When Vail Resorts CEO Rob Katz took the stage for the 25th annual Park City Community Leadership Lecture, more than 400 Parkites were packed in the Public Library’s Jim Santy Auditorium to hear what he would say. As the chief of publicly traded ski industry behemoth valued at more than $8 billion, Katz seemed an obvious choice to deliver some innocuous remarks about corporate leadership, but most in attendance on Monday evening were substantively interested in the public question and answer session that followed.

Vail Resorts’ takeover of Park City hasn’t been without its controversies, and Katz’s public appearance provided area residents a welcome opportunity to engage in a discussion about the intersection of the company, the town and how the two will be indelibly linked into the future. It’s easy to pick allegiances forged by personal biases—see the dueling opinion pieces from Outside Magazine vacillating on whether corporate ski resort consolidation is saving or killing skiing and mountain communities—and the evening’s forum would provide fodder for either side.

Parkites packed the Jim Santy Auditorium to engage with Vail Resorts CEO Rob Katz on Monday, March 18.

After Leadership Park City director Myles Rademan mildly implored the assembled crowd to “avoid diatribes” and be “gentle” with their questions, Katz emerged to deliver his prepared speech. The 40-minute presentation consisted largely of harmless but perhaps uninspired lessons on leadership—like empowering everyone within an organization to be a leader and the difference between being a leader and a friend—along with a few anecdotes about Katz’s path to becoming CEO of Vail Resorts that may not have landed with the degree of relatability he had hoped. Nevertheless, the remarks highlighted some of the benefits and drawbacks Vail Resorts has brought Park City.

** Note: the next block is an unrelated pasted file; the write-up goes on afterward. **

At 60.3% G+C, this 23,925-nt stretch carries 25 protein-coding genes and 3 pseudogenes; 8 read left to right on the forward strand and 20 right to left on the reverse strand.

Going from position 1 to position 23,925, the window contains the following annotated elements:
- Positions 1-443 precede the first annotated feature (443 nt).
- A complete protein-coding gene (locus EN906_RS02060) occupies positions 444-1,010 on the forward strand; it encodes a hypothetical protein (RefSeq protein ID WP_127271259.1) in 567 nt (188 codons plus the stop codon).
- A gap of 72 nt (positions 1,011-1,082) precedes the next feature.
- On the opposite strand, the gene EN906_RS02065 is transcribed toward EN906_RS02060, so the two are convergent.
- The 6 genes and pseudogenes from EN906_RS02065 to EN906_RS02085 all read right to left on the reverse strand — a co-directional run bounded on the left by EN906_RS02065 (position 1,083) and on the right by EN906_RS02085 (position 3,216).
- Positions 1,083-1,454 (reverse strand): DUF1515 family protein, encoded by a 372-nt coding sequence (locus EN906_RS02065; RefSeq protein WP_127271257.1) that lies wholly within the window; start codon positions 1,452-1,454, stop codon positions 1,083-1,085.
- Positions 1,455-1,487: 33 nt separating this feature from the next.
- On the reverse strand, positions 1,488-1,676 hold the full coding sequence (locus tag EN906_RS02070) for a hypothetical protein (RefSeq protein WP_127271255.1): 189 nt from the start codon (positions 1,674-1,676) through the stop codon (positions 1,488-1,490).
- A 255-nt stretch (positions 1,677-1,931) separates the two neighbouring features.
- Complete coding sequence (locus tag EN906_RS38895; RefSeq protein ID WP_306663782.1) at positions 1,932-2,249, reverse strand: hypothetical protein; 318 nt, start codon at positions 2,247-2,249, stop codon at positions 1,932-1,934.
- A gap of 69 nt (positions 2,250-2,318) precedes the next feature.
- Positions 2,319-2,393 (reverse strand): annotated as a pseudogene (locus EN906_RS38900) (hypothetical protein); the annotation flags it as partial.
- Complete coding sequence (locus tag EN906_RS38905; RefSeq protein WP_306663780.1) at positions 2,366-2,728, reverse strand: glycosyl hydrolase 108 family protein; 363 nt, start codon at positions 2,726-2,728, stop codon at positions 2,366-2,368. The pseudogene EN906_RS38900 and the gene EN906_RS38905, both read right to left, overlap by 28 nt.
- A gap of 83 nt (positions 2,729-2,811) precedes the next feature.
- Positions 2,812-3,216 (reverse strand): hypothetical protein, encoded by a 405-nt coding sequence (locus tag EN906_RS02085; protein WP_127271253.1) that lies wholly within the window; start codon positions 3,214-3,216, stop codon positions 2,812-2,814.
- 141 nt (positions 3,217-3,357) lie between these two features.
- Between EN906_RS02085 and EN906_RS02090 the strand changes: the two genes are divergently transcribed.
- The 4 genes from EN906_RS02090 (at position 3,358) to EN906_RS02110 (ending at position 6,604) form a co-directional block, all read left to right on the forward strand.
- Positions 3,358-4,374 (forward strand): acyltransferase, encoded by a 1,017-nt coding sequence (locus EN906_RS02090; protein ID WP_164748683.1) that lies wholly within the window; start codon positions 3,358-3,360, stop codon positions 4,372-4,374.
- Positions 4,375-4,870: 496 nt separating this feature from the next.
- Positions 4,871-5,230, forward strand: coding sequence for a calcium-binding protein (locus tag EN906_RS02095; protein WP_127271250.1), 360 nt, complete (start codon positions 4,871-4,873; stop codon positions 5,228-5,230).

Virtues Katz highlighted include Vail’s career-oriented employment aimed at internal promotion—a rarity among seasonal workforces—lower season pass prices and the organization’s history of charitable giving and environmental advocacy. Shortcomings Katz discussed included the admission everything Vail Resorts does—regardless of how it will be perceived—must be good for business, so community needs are going to be overlooked from time to time.

This was reinforced during the Q&A when he repeatedly declined to engage on local-centric topics like the elimination of night skiing and the mountain host program by saying those decisions are made at the local level, though each resort is likely dictated to adhere to a bottom line set at the company’s highest level. Katz deserves credit for acknowledging the need to address interrelated issues of high-housing costs, sub-adequate wages—though Vail Resorts did recently raise the minimum wage for entry-level jobs—and the inability to operate Park City Mountain at full staffing levels, though he offered no viable solutions beyond being more prepared to secure additional affordable housing for staff in the wake of the next recession. Still, fair play to Katz for willingly taking questions from an opinionated crowd.

Most people’s takeaway from the evening will likely informed by the opinions they came with: either Vail Resorts and their CEO are out of touch with local needs and are in the industry solely for their financial gain, or the company is merely breaking a few eggs to democratize skiing while running a profitable business for their shareholders. Parkites are wrapping up one of the snowiest winters in recent memory, but they remain conflicted about the town’s future and the corporation to which it is tied. Meanwhile on the Vail Resorts website, season passes for next year are already on sale.

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